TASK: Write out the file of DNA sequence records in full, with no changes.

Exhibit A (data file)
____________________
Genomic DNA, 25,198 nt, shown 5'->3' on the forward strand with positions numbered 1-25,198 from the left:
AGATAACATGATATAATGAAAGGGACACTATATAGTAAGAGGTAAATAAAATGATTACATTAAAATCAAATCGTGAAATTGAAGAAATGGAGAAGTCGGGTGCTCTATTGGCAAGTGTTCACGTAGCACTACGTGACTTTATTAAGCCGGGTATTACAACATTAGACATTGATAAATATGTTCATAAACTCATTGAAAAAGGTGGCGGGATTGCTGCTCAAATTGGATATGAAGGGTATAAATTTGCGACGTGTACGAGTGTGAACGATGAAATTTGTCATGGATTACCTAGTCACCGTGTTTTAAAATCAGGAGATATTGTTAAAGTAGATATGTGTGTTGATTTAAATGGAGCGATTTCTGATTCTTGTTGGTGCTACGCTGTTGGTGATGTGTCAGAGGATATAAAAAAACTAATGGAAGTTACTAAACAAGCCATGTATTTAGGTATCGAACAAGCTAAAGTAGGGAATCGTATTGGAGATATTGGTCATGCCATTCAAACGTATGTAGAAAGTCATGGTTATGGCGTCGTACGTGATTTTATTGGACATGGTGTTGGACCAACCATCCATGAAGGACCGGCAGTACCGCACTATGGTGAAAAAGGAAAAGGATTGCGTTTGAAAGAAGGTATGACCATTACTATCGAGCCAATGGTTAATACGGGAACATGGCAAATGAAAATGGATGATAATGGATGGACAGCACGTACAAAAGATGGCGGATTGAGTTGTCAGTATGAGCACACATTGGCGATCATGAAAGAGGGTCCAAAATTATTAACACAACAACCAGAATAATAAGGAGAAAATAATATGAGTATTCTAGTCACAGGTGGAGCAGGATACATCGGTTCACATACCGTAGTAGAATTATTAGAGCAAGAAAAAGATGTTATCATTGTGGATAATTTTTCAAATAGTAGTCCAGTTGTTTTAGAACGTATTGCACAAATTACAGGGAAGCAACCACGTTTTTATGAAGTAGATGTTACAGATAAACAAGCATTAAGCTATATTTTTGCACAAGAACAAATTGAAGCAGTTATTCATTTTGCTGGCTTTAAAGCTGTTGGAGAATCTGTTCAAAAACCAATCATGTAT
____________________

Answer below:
Genomic DNA, 25,198 nt, shown 5'->3' on the forward strand with positions numbered 1-25,198 from the left:
AGATAACATGATATAATGAAAGGGACACTATATAGTAAGAGGTAAATAAAATGATTACATTAAAATCAAATCGTGAAATTGAAGAAATGGAGAAGTCGGGTGCTCTATTGGCAAGTGTTCACGTAGCACTACGTGACTTTATTAAGCCGGGTATTACAACATTAGACATTGATAAATATGTTCATAAACTCATTGAAAAAGGTGGCGGGATTGCTGCTCAAATTGGATATGAAGGGTATAAATTTGCGACGTGTACGAGTGTGAACGATGAAATTTGTCATGGATTACCTAGTCACCGTGTTTTAAAATCAGGAGATATTGTTAAAGTAGATATGTGTGTTGATTTAAATGGAGCGATTTCTGATTCTTGTTGGTGCTACGCTGTTGGTGATGTGTCAGAGGATATAAAAAAACTAATGGAAGTTACTAAACAAGCCATGTATTTAGGTATCGAACAAGCTAAAGTAGGGAATCGTATTGGAGATATTGGTCATGCCATTCAAACGTATGTAGAAAGTCATGGTTATGGCGTCGTACGTGATTTTATTGGACATGGTGTTGGACCAACCATCCATGAAGGACCGGCAGTACCGCACTATGGTGAAAAAGGAAAAGGATTGCGTTTGAAAGAAGGTATGACCATTACTATCGAGCCAATGGTTAATACGGGAACATGGCAAATGAAAATGGATGATAATGGATGGACAGCACGTACAAAAGATGGCGGATTGAGTTGTCAGTATGAGCACACATTGGCGATCATGAAAGAGGGTCCAAAATTATTAACACAACAACCAGAATAATAAGGAGAAAATAATATGAGTATTCTAGTCACAGGTGGAGCAGGATACATCGGTTCACATACCGTAGTAGAATTATTAGAGCAAGAAAAAGATGTTATCATTGTGGATAATTTTTCAAATAGTAGTCCAGTTGTTTTAGAACGTATTGCACAAATTACAGGGAAGCAACCACGTTTTTATGAAGTAGATGTTACAGATAAACAAGCATTAAGCTATATTTTTGCACAAGAACAAATTGAAGCAGTTATTCATTTTGCTGGCTTTAAAGCTGTTGGAGAATCTGTTCAAAAACCAATCATGTAT